Friday, March 4, 2016

Six Books that Changed My Life

I first cracked open this tale of a 1947 raft journey across the Pacific Ocean by Norwegian daredevil Thor Heyerdahal either in the school library at Saint Andrew the Apostle, or at home in the basement. This book was the first to open my eyes to an exotic world beyond the Washington D.C. suburbs (planting in me the seed for a Polynesia obsession that would bloom many years later) and the accompanying action-packed, treated photographs were thrilling. I learned about scarifying sea storms and whales and plankton and other bright green marine life you could scoop from the hundreds of miles of diamond-blue water around you and eat for nutrition. Head-lifting, other-side-of-the-world stuff. Heyerdahal evoked the solitude and reflection of the voyage well, too, and those issues were beginning to matter to me.

I could've easily slotted a Beverly Cleary Henry Huggins book in this spot, a kid whose cool nonchalance I worshiped. (I loved Encyclopedia Brown, too, but he seems a little smug to me now, born to the purple!) But something about Robert McCloskey's Homer Price got into me and stayed, too. I read this book countless times. Homer showed me that it was OK to be happy when you're alone, whistling as you walk, working on your radio, befriending your imagination. If you're patient, all kinds of amazing things might happen around you, not the least excess donuts, a skunk for a friend, and, in a story that I really responded to, an actor playing a movie superhero who in the course of a sorry evening teaches Homer a thing or two about adulation and inevitable disappointment—you know, adult stuff. Just like Homer, I lived on Rt. 56 (in Ohio) for a while. As Kon-Tiki evoked the South Pacific, so did Homer Price evoke Centerburg, the kind of rural small town in which I think that—no, I know that—I secretly wished I'd been raised.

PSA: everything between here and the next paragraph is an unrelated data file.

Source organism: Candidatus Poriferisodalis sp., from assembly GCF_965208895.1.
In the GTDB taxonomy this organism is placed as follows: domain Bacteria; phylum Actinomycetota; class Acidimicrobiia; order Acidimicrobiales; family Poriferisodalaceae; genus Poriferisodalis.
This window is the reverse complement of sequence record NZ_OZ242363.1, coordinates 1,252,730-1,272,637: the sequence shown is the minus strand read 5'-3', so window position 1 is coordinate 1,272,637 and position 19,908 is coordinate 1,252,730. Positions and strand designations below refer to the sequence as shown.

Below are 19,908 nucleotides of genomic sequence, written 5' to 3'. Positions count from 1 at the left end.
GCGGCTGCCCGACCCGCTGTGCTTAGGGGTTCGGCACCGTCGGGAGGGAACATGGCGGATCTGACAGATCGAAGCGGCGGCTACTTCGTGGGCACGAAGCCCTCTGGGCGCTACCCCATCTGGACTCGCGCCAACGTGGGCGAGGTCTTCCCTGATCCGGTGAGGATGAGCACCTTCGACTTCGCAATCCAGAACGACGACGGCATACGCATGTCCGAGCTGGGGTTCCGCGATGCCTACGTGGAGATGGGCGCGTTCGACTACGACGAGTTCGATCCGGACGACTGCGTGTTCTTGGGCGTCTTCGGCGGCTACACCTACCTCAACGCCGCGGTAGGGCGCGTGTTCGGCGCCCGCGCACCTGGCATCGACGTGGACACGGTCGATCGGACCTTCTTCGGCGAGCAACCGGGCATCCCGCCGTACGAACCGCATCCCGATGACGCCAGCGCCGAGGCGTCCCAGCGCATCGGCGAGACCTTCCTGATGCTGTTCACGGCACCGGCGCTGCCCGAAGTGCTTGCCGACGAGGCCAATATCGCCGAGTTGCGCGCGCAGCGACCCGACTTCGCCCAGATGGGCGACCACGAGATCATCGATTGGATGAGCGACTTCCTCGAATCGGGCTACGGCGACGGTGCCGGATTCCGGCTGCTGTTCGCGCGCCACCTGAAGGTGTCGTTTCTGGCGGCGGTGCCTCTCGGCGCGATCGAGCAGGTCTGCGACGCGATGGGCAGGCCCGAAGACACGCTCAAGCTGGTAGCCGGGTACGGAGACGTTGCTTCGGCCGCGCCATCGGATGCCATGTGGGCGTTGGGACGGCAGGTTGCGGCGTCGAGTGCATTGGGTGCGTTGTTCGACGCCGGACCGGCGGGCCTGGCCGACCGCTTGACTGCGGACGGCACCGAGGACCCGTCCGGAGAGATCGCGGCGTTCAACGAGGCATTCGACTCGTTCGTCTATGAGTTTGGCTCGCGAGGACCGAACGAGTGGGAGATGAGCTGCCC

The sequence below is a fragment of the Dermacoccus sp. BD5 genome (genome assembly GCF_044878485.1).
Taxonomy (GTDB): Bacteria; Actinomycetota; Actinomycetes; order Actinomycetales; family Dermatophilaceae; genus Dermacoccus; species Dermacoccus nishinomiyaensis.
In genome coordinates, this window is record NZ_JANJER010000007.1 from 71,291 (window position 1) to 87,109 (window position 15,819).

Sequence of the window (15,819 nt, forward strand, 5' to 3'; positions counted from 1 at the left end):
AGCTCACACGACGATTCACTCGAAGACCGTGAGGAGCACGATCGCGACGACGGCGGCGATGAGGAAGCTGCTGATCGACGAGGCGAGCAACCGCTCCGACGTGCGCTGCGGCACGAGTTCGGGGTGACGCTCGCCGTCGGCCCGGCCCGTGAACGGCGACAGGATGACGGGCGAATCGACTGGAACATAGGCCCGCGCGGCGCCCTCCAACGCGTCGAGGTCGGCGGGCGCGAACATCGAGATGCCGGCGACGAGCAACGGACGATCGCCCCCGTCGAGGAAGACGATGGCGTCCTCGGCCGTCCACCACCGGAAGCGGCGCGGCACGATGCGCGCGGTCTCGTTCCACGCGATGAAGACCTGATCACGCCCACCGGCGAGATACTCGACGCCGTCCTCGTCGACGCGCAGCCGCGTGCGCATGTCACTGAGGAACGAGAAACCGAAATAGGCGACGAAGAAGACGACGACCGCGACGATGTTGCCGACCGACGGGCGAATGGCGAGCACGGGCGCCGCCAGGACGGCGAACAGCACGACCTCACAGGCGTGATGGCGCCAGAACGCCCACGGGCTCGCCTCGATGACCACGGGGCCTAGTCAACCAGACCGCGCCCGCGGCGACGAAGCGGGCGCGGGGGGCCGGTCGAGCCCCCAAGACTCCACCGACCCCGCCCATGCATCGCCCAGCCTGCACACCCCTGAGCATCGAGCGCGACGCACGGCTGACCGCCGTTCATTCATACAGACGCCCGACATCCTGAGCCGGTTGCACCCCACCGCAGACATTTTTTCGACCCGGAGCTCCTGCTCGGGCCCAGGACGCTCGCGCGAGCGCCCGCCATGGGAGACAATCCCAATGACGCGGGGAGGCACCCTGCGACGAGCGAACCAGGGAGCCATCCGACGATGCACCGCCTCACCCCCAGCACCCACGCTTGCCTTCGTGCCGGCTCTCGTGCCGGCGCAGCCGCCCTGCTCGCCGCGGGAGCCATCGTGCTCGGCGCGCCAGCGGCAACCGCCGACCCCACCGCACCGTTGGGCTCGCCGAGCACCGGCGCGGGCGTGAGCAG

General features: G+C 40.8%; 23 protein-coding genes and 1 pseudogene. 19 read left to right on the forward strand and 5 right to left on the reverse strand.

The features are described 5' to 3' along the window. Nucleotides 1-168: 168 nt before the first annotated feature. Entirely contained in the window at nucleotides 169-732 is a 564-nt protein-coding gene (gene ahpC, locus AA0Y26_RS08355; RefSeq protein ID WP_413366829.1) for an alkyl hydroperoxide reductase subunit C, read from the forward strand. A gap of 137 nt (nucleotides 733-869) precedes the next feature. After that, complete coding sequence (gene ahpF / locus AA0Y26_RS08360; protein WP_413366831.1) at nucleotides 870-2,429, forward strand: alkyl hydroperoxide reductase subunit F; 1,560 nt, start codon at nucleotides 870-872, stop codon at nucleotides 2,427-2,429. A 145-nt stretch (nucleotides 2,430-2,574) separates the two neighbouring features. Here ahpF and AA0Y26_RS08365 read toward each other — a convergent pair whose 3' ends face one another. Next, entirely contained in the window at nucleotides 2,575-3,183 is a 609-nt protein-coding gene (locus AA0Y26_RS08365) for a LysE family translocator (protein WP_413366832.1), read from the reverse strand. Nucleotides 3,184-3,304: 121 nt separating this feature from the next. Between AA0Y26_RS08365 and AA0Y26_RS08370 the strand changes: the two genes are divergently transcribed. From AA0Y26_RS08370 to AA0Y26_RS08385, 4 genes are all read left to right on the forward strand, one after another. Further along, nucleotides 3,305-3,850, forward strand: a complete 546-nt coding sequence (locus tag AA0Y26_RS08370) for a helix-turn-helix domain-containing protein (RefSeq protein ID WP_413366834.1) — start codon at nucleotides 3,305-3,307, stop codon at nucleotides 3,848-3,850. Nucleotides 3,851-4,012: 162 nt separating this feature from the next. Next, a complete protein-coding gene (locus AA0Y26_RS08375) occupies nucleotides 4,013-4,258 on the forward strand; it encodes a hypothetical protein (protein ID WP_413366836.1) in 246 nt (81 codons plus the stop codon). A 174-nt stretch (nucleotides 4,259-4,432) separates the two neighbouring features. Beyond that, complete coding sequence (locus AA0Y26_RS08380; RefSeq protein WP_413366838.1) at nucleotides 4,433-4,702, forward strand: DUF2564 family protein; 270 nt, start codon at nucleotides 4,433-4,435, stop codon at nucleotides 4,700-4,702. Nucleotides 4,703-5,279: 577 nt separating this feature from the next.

The first book where the top of my head came off when I read it, and the first book to show me the power of arranging words and sentences in such a way that the reader can feel as if the world's been presented new again. I left his aesthetic behind long ago, but I'll always be in debt to Eliot for being the first writer to teach me a foreign language.

I've read many Beatles books that blew me away because the author articulates something that I've heard in the music. too, but didn't know how to say. Mark Lewisohn's amazing book virtually opened the doors to a world that music fans had only guessed about. Before easy access to studio outtakes and chatter via file sharing and YouTube, Lewisohn allowed me to be the fly on the wall in Abbey Road Studios during the making of every Beatles song, first exuberant take to fitful last, utterly and profoundly affecting the way I think about and hear the songs now. My wife has a fond (I hope) memory of visiting me at my apartment during our early days in the early 90's; I was eating spaghetti at the kitchen table with this book and Lewisohn's The Beatles Day By Day diary book, furiously cross-referencing in full on Geek Mode.

Really, any Roger Angell book could've made this list. He's the greatest living writer about baseball, and he fundamentally affected my way of thinking not only about the game but about how to write about it. Late Innings is my particular favorite as it covers the chaotic New Yankees teams of the mid- and late-1970s, the era during which I permanently fell in love with the game.

Music as living, living as writing. (More on Bangs here.)

Homer Price via 70s Sci-Fi Art

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